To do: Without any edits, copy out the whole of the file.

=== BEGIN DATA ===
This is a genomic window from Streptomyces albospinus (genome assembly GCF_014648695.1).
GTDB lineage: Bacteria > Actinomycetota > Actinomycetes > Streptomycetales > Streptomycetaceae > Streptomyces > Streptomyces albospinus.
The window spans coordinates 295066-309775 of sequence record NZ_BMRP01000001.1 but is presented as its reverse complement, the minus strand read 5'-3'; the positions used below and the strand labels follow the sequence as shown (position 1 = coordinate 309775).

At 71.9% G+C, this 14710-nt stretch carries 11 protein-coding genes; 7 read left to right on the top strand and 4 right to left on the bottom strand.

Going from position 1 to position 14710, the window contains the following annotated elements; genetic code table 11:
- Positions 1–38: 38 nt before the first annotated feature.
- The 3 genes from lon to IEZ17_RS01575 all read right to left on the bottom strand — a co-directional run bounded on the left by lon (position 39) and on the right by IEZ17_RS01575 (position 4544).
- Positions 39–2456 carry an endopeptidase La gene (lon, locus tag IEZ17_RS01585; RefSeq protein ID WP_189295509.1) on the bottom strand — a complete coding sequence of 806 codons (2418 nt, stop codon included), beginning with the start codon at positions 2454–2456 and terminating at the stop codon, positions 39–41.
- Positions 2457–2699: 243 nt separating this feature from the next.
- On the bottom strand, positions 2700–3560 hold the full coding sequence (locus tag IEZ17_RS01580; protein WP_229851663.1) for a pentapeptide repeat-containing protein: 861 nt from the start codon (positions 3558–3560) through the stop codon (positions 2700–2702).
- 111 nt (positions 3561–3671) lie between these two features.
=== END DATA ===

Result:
This is a genomic window from Streptomyces albospinus (genome assembly GCF_014648695.1).
GTDB lineage: Bacteria > Actinomycetota > Actinomycetes > Streptomycetales > Streptomycetaceae > Streptomyces > Streptomyces albospinus.
The window spans coordinates 295066-309775 of sequence record NZ_BMRP01000001.1 but is presented as its reverse complement, the minus strand read 5'-3'; the positions used below and the strand labels follow the sequence as shown (position 1 = coordinate 309775).

At 71.9% G+C, this 14710-nt stretch carries 11 protein-coding genes; 7 read left to right on the top strand and 4 right to left on the bottom strand.

Going from position 1 to position 14710, the window contains the following annotated elements; genetic code table 11:
- Positions 1–38: 38 nt before the first annotated feature.
- The 3 genes from lon to IEZ17_RS01575 all read right to left on the bottom strand — a co-directional run bounded on the left by lon (position 39) and on the right by IEZ17_RS01575 (position 4544).
- Positions 39–2456 carry an endopeptidase La gene (lon, locus tag IEZ17_RS01585; RefSeq protein ID WP_189295509.1) on the bottom strand — a complete coding sequence of 806 codons (2418 nt, stop codon included), beginning with the start codon at positions 2454–2456 and terminating at the stop codon, positions 39–41.
- Positions 2457–2699: 243 nt separating this feature from the next.
- On the bottom strand, positions 2700–3560 hold the full coding sequence (locus tag IEZ17_RS01580; protein WP_229851663.1) for a pentapeptide repeat-containing protein: 861 nt from the start codon (positions 3558–3560) through the stop codon (positions 2700–2702).
- 111 nt (positions 3561–3671) lie between these two features.